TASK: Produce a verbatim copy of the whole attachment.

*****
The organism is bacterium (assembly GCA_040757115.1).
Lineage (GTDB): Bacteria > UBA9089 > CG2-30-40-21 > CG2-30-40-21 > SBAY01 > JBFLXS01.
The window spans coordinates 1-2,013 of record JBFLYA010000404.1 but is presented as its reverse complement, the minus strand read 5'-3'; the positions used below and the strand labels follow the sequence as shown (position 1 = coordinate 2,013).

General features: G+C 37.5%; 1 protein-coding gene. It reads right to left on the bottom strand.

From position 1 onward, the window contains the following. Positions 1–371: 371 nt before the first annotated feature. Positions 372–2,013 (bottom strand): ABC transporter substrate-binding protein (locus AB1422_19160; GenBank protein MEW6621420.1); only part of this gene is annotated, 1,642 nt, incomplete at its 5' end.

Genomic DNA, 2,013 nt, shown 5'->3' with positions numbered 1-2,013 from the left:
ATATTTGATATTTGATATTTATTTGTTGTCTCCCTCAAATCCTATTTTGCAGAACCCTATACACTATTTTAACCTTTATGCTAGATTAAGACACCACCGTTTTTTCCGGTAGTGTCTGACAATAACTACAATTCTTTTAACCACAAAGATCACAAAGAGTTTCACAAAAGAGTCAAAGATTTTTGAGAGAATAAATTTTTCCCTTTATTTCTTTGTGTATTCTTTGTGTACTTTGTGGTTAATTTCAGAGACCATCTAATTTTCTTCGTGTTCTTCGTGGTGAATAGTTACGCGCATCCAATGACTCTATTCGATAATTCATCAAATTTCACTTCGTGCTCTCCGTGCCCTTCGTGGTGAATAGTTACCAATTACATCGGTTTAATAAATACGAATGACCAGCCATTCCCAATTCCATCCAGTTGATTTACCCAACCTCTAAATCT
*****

The organism is bacterium (assembly GCA_040757115.1).
Lineage (GTDB): Bacteria > UBA9089 > CG2-30-40-21 > CG2-30-40-21 > SBAY01 > JBFLXS01.
The window spans coordinates 1-2,013 of record JBFLYA010000404.1 but is presented as its reverse complement, the minus strand read 5'-3'; the positions used below and the strand labels follow the sequence as shown (position 1 = coordinate 2,013).

General features: G+C 37.5%; 1 protein-coding gene. It reads right to left on the bottom strand.

From position 1 onward, the window contains the following. Positions 1–371: 371 nt before the first annotated feature. Positions 372–2,013 (bottom strand): ABC transporter substrate-binding protein (locus AB1422_19160; GenBank protein MEW6621420.1); only part of this gene is annotated, 1,642 nt, incomplete at its 5' end.

Genomic DNA, 2,013 nt, shown 5'->3' with positions numbered 1-2,013 from the left:
ATATTTGATATTTGATATTTATTTGTTGTCTCCCTCAAATCCTATTTTGCAGAACCCTATACACTATTTTAACCTTTATGCTAGATTAAGACACCACCGTTTTTTCCGGTAGTGTCTGACAATAACTACAATTCTTTTAACCACAAAGATCACAAAGAGTTTCACAAAAGAGTCAAAGATTTTTGAGAGAATAAATTTTTCCCTTTATTTCTTTGTGTATTCTTTGTGTACTTTGTGGTTAATTTCAGAGACCATCTAATTTTCTTCGTGTTCTTCGTGGTGAATAGTTACGCGCATCCAATGACTCTATTCGATAATTCATCAAATTTCACTTCGTGCTCTCCGTGCCCTTCGTGGTGAATAGTTACCAATTACATCGGTTTAATAAATACGAATGACCAGCCATTCCCAATTCCATCCAGTTGATTTACCCAACCTCTAAATCT